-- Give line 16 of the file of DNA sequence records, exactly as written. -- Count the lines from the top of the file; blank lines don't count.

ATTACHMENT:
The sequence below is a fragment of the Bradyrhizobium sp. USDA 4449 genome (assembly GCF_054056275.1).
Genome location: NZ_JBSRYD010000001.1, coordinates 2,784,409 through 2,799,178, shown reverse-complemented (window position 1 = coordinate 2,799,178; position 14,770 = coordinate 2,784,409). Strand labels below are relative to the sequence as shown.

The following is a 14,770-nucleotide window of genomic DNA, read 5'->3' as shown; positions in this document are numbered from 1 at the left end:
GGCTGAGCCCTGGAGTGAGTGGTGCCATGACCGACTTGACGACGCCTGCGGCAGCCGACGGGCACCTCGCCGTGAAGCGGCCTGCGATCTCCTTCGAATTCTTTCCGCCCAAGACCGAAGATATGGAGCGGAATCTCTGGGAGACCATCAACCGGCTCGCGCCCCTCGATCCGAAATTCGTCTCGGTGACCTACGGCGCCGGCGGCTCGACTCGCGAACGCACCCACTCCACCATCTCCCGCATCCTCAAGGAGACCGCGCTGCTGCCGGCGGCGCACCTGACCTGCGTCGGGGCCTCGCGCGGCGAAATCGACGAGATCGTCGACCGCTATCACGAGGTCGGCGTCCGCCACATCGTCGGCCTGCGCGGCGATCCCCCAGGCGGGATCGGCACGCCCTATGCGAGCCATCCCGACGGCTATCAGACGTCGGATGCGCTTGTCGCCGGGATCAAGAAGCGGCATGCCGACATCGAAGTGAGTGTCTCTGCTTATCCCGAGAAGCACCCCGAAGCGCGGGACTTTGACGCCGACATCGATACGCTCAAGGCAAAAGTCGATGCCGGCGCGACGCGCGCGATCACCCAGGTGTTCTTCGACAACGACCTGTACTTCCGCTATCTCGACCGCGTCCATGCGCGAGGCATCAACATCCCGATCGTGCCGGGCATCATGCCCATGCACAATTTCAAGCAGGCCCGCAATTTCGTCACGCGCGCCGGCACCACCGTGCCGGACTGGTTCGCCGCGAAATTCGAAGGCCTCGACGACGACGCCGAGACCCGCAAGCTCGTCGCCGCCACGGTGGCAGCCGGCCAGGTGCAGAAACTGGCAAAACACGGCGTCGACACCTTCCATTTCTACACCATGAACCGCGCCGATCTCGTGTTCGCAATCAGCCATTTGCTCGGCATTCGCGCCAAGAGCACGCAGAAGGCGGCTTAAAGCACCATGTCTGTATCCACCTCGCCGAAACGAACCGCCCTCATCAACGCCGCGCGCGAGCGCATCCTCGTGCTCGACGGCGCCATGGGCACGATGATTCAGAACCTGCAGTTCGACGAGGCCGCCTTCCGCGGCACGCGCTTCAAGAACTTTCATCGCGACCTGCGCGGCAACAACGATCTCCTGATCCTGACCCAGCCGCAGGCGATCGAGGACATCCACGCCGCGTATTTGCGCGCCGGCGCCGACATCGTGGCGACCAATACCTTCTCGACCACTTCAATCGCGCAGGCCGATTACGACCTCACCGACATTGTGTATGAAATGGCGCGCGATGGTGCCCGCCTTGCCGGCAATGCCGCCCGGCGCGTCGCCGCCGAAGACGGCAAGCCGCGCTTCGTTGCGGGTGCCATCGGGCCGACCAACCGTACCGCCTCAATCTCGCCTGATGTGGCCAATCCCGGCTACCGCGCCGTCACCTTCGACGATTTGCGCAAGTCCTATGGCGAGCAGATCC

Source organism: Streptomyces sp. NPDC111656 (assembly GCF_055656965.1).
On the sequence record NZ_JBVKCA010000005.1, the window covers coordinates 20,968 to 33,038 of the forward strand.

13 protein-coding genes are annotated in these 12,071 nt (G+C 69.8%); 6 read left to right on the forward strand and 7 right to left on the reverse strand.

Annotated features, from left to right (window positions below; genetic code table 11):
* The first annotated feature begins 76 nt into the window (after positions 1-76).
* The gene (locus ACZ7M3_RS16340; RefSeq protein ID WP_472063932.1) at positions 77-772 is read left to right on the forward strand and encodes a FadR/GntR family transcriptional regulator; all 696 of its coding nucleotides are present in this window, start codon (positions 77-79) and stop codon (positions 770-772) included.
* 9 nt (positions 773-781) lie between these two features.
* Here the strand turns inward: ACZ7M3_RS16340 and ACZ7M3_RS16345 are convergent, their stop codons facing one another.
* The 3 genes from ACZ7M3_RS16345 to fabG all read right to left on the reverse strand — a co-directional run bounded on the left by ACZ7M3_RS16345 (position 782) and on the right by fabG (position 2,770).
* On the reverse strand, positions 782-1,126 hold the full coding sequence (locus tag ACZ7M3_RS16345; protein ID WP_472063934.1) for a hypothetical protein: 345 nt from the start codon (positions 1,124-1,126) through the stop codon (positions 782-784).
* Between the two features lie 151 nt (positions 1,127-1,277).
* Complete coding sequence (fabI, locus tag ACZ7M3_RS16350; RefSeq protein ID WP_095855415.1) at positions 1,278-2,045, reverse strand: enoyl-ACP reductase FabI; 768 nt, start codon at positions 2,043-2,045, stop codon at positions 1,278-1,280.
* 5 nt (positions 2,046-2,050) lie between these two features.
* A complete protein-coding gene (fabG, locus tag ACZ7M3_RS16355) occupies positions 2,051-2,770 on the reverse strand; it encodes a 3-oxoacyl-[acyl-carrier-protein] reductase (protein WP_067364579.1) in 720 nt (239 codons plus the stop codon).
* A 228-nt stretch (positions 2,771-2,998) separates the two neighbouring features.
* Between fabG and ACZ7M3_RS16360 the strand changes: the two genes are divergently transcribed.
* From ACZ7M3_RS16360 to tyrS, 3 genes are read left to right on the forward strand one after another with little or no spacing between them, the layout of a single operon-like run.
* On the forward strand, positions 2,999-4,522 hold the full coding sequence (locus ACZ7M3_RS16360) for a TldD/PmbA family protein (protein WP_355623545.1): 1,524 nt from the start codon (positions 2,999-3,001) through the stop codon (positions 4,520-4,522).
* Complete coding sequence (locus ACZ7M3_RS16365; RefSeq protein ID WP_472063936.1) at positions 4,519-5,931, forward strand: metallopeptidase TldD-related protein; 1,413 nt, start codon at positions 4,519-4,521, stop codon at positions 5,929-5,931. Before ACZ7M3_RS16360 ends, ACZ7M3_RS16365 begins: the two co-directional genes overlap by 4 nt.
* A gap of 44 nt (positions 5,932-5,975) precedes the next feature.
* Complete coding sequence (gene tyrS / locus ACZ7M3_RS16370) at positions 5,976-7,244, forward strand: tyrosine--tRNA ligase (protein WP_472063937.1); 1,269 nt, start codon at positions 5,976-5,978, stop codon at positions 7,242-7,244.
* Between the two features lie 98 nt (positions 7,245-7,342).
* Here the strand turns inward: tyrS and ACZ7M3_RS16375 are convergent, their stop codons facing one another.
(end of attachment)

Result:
* Complete coding sequence (fabI, locus tag ACZ7M3_RS16350; RefSeq protein ID WP_095855415.1) at positions 1,278-2,045, reverse strand: enoyl-ACP reductase FabI; 768 nt, start codon at positions 2,043-2,045, stop codon at positions 1,278-1,280.